"RISK: Factions has real multiplayer," Brooks says. "If you play a friend in multiplayer, it's really that person. It's not an abstraction, or the stats of the player, it's actually the person. We wanted to keep the competitive DNA of RISK alive when we brought it to Facebook. Winning and losing when you are really playing your opponents is much more meaningful, and it's core to the RISK brand. Other strategy games on Facebook tend do nueter PvP by eliminating or reducing the decisions and input of your opponent."
As you play against other real-world players, you'll see your stats on the leaderboard change accordingly, but it's a much more complex system than one simply tallying wins and losses. "It was important to us that your placement on the leaderboard was defined not only by wins and losses, but by the caliber of opponents you played," Brooks said. "If you play against players that are rated beneath you, your rating will go up slowly. If you play against opponents who are better, your rating goes up faster. I can't think of another Facebook game that is doing that."
In our time with RISK: Factions, we've found a game that seems wholly complete, with social features allowing you to visit your friends' Bases (and increase the output of their buildings) and monetization coming in the form of purchasing special troops or weapons, along with speeding up the production of items on your Base. With everything being established however, that doesn't mean planned updates aren't in the works. "We have a TON of updates planned!" says Brooks. "New faction objectives, new weapons for all the factions we released, new game modes and tournaments." Going into further detail about the tournaments, we've learned that they will mostly be for bragging rights, but might also include exclusive in-game items as prizes. In terms of the new gameplay modes, the objective based gameplay of the console / PC version of RISK: Factions will be added in the future. "We've also been working on [a] capture the flag / king of the hill mode that's really fun."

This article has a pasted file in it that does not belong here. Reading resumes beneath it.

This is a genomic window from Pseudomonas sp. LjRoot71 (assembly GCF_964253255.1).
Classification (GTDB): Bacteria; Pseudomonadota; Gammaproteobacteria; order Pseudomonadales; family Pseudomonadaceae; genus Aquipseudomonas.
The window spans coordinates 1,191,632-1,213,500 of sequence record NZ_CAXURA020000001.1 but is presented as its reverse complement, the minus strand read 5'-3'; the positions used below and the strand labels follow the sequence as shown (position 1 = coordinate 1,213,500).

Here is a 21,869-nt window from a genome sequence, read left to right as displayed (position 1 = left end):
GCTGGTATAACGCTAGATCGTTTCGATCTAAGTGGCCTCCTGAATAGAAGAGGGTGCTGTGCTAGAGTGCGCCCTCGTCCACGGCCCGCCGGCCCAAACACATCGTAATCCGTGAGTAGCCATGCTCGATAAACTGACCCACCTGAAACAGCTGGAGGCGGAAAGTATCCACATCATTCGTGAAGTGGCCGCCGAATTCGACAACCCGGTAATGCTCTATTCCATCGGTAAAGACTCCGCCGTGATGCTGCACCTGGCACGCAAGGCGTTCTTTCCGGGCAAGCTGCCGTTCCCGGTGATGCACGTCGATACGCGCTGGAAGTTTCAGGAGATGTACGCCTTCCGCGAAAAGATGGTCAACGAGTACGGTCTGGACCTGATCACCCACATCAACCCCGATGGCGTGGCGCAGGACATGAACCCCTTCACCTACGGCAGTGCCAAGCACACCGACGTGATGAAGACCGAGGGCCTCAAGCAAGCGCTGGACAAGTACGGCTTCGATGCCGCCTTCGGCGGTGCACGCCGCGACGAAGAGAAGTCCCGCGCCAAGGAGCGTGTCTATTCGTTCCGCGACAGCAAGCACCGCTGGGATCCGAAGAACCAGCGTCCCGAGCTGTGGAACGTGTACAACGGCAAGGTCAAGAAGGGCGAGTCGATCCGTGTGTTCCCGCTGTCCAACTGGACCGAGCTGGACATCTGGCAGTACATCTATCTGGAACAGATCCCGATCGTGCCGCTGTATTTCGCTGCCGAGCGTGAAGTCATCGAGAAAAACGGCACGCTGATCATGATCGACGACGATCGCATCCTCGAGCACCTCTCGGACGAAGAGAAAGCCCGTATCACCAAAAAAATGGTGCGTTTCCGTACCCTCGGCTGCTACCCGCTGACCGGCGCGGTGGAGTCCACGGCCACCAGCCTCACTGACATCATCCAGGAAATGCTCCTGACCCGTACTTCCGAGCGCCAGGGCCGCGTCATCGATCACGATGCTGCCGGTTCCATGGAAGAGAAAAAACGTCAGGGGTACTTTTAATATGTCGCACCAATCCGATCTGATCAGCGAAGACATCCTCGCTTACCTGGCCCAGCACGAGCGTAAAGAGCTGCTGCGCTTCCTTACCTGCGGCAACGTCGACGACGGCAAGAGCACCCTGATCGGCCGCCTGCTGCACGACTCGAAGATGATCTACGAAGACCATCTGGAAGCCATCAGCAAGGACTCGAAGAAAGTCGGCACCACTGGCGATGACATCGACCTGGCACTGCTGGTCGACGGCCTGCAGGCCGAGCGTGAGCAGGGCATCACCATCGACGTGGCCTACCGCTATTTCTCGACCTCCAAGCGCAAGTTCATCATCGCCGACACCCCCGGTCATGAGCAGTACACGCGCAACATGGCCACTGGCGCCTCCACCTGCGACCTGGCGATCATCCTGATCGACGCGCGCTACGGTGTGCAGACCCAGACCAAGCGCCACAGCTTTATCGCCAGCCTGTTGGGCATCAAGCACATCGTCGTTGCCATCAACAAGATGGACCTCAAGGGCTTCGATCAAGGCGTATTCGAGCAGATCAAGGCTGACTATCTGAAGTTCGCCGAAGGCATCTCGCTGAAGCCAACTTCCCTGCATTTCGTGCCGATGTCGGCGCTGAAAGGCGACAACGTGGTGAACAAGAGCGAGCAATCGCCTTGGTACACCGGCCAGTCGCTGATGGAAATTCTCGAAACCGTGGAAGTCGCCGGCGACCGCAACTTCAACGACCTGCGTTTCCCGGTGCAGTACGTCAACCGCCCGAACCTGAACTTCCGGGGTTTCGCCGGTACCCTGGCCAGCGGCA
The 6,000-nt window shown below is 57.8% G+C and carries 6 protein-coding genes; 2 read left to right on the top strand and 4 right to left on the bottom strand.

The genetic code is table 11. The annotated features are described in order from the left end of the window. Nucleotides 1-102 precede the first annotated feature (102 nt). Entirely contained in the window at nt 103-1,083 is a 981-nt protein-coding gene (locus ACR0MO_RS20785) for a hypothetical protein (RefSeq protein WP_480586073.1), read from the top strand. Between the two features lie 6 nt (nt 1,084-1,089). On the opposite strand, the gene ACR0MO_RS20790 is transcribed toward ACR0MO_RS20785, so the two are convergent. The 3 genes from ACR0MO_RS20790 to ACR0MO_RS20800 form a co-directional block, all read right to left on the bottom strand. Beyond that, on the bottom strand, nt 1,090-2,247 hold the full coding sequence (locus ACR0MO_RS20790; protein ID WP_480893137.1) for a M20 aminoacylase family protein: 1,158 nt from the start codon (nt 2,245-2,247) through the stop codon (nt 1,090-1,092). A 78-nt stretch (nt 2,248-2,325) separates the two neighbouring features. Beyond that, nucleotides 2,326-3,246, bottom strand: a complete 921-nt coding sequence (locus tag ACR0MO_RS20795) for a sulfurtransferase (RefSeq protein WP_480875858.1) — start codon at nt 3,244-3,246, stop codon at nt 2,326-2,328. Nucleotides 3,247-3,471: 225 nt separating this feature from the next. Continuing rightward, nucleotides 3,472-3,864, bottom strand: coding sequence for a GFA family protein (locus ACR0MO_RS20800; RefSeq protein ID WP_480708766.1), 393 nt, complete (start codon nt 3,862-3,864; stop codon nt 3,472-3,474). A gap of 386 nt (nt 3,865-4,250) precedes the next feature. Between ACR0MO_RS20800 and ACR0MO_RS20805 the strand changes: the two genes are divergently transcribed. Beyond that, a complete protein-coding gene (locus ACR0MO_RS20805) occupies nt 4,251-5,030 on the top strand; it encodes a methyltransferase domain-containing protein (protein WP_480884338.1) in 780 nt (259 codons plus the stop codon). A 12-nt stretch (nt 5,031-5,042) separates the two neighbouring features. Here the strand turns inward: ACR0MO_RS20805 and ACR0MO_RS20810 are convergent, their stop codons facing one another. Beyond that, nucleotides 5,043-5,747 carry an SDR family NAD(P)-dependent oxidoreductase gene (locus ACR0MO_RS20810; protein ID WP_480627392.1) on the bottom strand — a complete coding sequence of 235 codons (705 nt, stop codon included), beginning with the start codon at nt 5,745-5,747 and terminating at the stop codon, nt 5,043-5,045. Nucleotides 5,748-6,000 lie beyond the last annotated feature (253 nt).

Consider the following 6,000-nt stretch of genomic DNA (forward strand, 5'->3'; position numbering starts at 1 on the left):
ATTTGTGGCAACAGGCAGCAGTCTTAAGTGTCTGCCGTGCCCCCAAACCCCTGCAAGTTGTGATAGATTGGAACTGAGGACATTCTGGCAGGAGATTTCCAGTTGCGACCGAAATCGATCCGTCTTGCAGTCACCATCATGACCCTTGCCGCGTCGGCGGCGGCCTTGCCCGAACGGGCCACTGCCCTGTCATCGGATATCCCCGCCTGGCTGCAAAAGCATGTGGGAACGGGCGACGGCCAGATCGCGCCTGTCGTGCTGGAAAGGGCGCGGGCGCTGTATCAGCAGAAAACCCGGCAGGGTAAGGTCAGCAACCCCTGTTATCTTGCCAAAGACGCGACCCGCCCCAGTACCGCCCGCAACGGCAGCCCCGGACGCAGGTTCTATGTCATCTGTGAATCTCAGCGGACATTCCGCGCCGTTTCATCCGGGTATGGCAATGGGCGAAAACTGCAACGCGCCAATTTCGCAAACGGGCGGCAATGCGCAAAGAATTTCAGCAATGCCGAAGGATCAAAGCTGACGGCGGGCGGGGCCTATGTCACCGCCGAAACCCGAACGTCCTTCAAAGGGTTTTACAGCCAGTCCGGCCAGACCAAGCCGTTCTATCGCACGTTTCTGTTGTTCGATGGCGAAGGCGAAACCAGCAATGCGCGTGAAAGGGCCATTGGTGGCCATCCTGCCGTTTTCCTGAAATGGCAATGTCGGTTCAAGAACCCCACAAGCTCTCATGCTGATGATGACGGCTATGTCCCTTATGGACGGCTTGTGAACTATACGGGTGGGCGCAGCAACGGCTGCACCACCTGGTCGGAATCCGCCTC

Unfortunately, strategy games often have a hard time catching on with the -Ville gamers on Facebook, but Brooks says the game's "art style, humor and tone" give the game a wider appeal. "Being a strategy game, it's going to have more targeted appeal to core games. We think all those gamers that say, "I wish there was a 'real' game on Facebook" are going to love RISK: Factions."
Click here to play RISK: Factions on Facebook -->
Have you been anxiously awaiting the launch of RISK: Factions on Facebook? Have you already tried out the game? What do you think of the classic brand's transition to the social gaming space? Sound off in the comments.